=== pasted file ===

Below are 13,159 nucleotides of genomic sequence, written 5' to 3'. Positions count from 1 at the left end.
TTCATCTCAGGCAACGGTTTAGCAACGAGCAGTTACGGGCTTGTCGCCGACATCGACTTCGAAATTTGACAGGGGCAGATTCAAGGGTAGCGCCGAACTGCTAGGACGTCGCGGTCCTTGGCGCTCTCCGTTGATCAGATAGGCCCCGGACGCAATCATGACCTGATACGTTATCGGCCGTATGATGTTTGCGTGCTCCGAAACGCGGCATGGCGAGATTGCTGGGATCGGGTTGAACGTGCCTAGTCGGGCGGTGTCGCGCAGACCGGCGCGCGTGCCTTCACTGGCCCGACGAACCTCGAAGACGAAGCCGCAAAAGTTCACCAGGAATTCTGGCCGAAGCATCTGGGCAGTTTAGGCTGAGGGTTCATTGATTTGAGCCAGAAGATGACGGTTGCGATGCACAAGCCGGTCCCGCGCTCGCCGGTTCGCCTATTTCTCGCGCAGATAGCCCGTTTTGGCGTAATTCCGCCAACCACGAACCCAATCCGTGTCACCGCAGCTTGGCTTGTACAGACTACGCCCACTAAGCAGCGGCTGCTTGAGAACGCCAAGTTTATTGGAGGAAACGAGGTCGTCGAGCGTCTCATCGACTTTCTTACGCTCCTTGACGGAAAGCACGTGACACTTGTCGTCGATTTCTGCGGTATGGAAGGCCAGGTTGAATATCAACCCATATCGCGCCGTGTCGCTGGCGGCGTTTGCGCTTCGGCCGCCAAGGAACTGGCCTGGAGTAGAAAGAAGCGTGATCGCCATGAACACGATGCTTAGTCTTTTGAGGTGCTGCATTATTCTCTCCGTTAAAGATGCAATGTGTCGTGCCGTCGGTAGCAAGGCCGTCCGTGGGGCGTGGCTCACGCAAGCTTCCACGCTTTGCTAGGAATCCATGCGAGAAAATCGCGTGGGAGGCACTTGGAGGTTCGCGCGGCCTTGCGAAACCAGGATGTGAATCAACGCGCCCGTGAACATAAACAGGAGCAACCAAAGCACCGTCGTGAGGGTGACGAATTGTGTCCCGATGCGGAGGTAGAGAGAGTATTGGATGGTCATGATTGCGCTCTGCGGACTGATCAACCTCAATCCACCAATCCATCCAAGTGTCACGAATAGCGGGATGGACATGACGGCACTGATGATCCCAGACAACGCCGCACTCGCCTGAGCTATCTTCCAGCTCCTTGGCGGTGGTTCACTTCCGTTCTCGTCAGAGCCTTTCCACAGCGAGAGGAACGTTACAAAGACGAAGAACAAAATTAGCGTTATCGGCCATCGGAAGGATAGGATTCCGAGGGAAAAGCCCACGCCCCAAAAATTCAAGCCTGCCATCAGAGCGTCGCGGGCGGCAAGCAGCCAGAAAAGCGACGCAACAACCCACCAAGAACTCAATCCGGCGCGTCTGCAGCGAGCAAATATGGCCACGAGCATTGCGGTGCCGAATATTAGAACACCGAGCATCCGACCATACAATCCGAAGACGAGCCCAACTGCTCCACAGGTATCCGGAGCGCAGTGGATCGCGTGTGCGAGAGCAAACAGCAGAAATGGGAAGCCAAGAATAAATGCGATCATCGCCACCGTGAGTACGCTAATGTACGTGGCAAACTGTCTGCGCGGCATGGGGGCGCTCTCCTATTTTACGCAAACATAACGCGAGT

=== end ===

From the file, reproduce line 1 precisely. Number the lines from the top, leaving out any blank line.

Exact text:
Below are 13,159 nucleotides of genomic sequence, written 5' to 3'. Positions count from 1 at the left end.